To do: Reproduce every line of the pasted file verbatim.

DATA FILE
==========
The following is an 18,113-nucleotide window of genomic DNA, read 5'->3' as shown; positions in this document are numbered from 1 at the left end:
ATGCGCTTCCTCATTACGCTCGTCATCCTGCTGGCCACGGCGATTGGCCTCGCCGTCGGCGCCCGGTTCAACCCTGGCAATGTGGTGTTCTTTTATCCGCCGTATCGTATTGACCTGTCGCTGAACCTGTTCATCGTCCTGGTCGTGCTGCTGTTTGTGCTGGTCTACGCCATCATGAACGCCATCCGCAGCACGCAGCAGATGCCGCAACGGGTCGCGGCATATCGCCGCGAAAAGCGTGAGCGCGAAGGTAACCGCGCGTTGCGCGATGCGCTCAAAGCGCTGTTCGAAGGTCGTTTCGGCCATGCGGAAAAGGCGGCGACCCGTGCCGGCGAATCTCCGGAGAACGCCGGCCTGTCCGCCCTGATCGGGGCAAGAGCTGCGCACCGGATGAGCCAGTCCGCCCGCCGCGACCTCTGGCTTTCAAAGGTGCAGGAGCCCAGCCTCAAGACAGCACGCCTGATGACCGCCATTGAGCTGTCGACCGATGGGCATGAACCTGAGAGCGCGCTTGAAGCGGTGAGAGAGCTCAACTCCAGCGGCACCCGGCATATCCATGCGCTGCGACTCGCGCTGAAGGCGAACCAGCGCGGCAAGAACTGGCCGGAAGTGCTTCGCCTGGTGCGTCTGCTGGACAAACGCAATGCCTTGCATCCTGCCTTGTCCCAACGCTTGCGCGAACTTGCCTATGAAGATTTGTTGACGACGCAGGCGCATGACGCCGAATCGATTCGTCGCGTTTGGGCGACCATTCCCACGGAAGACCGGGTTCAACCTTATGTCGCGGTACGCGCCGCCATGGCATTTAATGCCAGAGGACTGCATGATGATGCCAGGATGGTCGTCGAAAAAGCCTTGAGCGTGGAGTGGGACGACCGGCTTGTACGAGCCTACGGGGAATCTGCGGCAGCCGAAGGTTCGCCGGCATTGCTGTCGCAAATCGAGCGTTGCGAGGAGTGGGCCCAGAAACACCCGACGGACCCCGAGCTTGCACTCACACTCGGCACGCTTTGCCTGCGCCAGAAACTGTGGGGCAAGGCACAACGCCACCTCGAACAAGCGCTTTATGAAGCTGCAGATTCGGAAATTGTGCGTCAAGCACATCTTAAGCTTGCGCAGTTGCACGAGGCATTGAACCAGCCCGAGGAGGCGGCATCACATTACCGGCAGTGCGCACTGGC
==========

The following is an 18,113-nucleotide window of genomic DNA, read 5'->3' as shown; positions in this document are numbered from 1 at the left end:
ATGCGCTTCCTCATTACGCTCGTCATCCTGCTGGCCACGGCGATTGGCCTCGCCGTCGGCGCCCGGTTCAACCCTGGCAATGTGGTGTTCTTTTATCCGCCGTATCGTATTGACCTGTCGCTGAACCTGTTCATCGTCCTGGTCGTGCTGCTGTTTGTGCTGGTCTACGCCATCATGAACGCCATCCGCAGCACGCAGCAGATGCCGCAACGGGTCGCGGCATATCGCCGCGAAAAGCGTGAGCGCGAAGGTAACCGCGCGTTGCGCGATGCGCTCAAAGCGCTGTTCGAAGGTCGTTTCGGCCATGCGGAAAAGGCGGCGACCCGTGCCGGCGAATCTCCGGAGAACGCCGGCCTGTCCGCCCTGATCGGGGCAAGAGCTGCGCACCGGATGAGCCAGTCCGCCCGCCGCGACCTCTGGCTTTCAAAGGTGCAGGAGCCCAGCCTCAAGACAGCACGCCTGATGACCGCCATTGAGCTGTCGACCGATGGGCATGAACCTGAGAGCGCGCTTGAAGCGGTGAGAGAGCTCAACTCCAGCGGCACCCGGCATATCCATGCGCTGCGACTCGCGCTGAAGGCGAACCAGCGCGGCAAGAACTGGCCGGAAGTGCTTCGCCTGGTGCGTCTGCTGGACAAACGCAATGCCTTGCATCCTGCCTTGTCCCAACGCTTGCGCGAACTTGCCTATGAAGATTTGTTGACGACGCAGGCGCATGACGCCGAATCGATTCGTCGCGTTTGGGCGACCATTCCCACGGAAGACCGGGTTCAACCTTATGTCGCGGTACGCGCCGCCATGGCATTTAATGCCAGAGGACTGCATGATGATGCCAGGATGGTCGTCGAAAAAGCCTTGAGCGTGGAGTGGGACGACCGGCTTGTACGAGCCTACGGGGAATCTGCGGCAGCCGAAGGTTCGCCGGCATTGCTGTCGCAAATCGAGCGTTGCGAGGAGTGGGCCCAGAAACACCCGACGGACCCCGAGCTTGCACTCACACTCGGCACGCTTTGCCTGCGCCAGAAACTGTGGGGCAAGGCACAACGCCACCTCGAACAAGCGCTTTATGAAGCTGCAGATTCGGAAATTGTGCGTCAAGCACATCTTAAGCTTGCGCAGTTGCACGAGGCATTGAACCAGCCCGAGGAGGCGGCATCACATTACCGGCAGTGCGCACTGGC